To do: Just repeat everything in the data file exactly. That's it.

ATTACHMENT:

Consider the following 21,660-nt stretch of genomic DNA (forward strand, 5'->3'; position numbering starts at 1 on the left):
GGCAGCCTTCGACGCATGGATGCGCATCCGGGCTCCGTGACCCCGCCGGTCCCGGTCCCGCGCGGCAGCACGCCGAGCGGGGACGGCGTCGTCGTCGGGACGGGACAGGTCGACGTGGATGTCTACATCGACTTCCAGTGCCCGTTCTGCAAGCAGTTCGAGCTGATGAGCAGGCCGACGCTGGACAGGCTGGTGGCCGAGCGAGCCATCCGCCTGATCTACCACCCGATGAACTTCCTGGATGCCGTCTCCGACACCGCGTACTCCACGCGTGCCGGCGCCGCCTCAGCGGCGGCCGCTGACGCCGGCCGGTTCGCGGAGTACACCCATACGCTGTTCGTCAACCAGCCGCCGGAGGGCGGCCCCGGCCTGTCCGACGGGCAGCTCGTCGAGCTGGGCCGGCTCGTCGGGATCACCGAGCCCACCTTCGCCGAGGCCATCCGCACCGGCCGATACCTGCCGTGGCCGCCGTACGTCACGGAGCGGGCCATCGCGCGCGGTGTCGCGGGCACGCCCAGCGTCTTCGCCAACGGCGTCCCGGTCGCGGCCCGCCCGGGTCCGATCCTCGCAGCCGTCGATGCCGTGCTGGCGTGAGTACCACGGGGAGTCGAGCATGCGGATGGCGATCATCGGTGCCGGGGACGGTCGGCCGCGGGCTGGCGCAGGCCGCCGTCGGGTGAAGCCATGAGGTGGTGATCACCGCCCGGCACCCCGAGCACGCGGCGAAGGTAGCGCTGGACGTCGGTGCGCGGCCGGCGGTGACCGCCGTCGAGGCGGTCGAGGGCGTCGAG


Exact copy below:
Consider the following 21,660-nt stretch of genomic DNA (forward strand, 5'->3'; position numbering starts at 1 on the left):
GGCAGCCTTCGACGCATGGATGCGCATCCGGGCTCCGTGACCCCGCCGGTCCCGGTCCCGCGCGGCAGCACGCCGAGCGGGGACGGCGTCGTCGTCGGGACGGGACAGGTCGACGTGGATGTCTACATCGACTTCCAGTGCCCGTTCTGCAAGCAGTTCGAGCTGATGAGCAGGCCGACGCTGGACAGGCTGGTGGCCGAGCGAGCCATCCGCCTGATCTACCACCCGATGAACTTCCTGGATGCCGTCTCCGACACCGCGTACTCCACGCGTGCCGGCGCCGCCTCAGCGGCGGCCGCTGACGCCGGCCGGTTCGCGGAGTACACCCATACGCTGTTCGTCAACCAGCCGCCGGAGGGCGGCCCCGGCCTGTCCGACGGGCAGCTCGTCGAGCTGGGCCGGCTCGTCGGGATCACCGAGCCCACCTTCGCCGAGGCCATCCGCACCGGCCGATACCTGCCGTGGCCGCCGTACGTCACGGAGCGGGCCATCGCGCGCGGTGTCGCGGGCACGCCCAGCGTCTTCGCCAACGGCGTCCCGGTCGCGGCCCGCCCGGGTCCGATCCTCGCAGCCGTCGATGCCGTGCTGGCGTGAGTACCACGGGGAGTCGAGCATGCGGATGGCGATCATCGGTGCCGGGGACGGTCGGCCGCGGGCTGGCGCAGGCCGCCGTCGGGTGAAGCCATGAGGTGGTGATCACCGCCCGGCACCCCGAGCACGCGGCGAAGGTAGCGCTGGACGTCGGTGCGCGGCCGGCGGTGACCGCCGTCGAGGCGGTCGAGGGCGTCGAG